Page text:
Technical Paper: Pulsed Neutron Monitoring of the First CO2 EOR Pilot in the Middle East

Society: SPE
Paper Number: 141490
Presentation Date: 2011
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Using borehole measurements to monitor carbon dioxide (CO2) floods in the reservoir is essential to properly understand the behavior of the injected fluids and the flow patterns. Pulsed Neutron logs provide essential measurements for the evaluation of saturation in the injectors, producers and observers. However, the CO2 environment is as yet uncharacterized in the industry. Hence, reliable inferences require that either the measurement is immune to the borehole environment or that the perturbation is minimal and can be easily corrected. Where corrections are required, suitable benchmarks should be planned in advance to verify the accuracy of the corrections. These corrections should be based on the physics of the measurement to the maximum extent possible.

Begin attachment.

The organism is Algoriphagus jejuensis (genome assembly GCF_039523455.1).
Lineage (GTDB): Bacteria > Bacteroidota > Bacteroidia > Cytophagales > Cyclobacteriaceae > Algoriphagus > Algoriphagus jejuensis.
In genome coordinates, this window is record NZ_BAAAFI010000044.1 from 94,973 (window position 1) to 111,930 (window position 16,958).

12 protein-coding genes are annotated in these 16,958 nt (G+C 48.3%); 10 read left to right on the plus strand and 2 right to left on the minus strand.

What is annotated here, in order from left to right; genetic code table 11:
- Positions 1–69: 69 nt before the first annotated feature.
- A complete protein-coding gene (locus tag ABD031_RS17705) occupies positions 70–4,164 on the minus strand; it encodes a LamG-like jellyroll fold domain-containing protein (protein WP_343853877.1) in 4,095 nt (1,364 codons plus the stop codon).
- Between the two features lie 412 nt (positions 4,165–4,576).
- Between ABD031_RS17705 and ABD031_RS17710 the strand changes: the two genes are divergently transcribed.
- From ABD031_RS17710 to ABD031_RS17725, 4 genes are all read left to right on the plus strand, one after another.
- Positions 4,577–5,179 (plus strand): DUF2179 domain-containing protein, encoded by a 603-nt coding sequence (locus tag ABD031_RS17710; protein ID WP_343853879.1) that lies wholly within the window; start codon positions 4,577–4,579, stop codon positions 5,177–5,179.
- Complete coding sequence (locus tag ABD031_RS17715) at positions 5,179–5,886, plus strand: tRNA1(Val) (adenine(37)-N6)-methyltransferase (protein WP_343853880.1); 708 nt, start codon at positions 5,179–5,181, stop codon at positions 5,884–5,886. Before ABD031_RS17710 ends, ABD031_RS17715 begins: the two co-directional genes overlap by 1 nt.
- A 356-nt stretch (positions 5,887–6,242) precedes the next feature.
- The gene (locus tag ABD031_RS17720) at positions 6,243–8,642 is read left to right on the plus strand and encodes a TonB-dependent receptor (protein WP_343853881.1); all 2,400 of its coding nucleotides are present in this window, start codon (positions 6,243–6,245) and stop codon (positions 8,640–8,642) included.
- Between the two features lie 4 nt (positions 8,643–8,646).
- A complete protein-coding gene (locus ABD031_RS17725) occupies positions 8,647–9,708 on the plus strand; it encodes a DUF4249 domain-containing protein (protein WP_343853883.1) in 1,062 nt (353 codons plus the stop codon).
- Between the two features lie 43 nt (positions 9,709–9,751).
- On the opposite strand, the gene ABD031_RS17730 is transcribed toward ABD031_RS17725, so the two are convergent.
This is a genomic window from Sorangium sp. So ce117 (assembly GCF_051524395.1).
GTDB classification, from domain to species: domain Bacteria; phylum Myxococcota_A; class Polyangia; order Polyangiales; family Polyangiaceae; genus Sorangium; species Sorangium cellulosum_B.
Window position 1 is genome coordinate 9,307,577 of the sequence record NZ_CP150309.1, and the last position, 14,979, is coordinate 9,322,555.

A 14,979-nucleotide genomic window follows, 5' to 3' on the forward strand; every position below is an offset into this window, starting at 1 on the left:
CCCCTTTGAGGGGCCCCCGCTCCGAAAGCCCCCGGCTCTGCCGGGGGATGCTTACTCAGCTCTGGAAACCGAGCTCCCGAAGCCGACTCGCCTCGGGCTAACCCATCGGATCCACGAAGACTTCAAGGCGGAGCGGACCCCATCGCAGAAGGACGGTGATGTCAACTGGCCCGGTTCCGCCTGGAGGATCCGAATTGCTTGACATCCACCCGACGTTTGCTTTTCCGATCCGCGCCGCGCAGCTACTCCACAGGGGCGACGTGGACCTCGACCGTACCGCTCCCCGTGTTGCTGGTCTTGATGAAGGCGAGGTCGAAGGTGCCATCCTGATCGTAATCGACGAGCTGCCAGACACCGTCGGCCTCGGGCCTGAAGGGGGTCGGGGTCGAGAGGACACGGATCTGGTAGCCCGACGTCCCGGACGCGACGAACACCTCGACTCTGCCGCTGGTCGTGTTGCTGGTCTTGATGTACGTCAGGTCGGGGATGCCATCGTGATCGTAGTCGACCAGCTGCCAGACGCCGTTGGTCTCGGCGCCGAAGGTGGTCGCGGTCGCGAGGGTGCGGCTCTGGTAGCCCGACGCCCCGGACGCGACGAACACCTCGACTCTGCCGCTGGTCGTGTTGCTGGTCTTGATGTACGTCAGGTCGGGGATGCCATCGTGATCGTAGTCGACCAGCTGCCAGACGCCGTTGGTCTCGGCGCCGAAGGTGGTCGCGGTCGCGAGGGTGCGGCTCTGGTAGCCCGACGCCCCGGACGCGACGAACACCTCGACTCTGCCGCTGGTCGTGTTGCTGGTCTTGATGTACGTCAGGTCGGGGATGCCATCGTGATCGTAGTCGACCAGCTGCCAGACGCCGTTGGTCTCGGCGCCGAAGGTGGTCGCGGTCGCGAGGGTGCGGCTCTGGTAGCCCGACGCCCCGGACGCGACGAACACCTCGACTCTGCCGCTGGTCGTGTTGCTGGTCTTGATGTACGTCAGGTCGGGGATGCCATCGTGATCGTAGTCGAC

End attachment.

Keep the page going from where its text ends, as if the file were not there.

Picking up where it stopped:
On the first CO2 EOR pilot project in the Middle East—unique in the world because the CO2 flood was implemented with the reservoir at original oil saturation—several pulsed neutron surveys were recorded in the injector, observer, and producer wells. The surveys included capture and inelastic mode acquisition. Several novel techniques of data acquisition and interpretation were successfully tried. This paper presents the steps in planning and executing the jobs and the results of the surveys. Limitations of existing characterization and those imposed by the measurement environments in the subject wells are discussed and we show, through comparison with benchmarks, that correction for the unusual borehole environment is possible. The paper illustrates how the different modes of pulsed neutron data acquisition complement each other in the individual wells in assessing the borehole environment, providing adequate input data to enable a multiphase reservoir fluid analysis, and yielding independent fluid saturations for effective comparison. The results of the analysis are compared with an openhole evaluation to help create a coherent picture of the reservoir.

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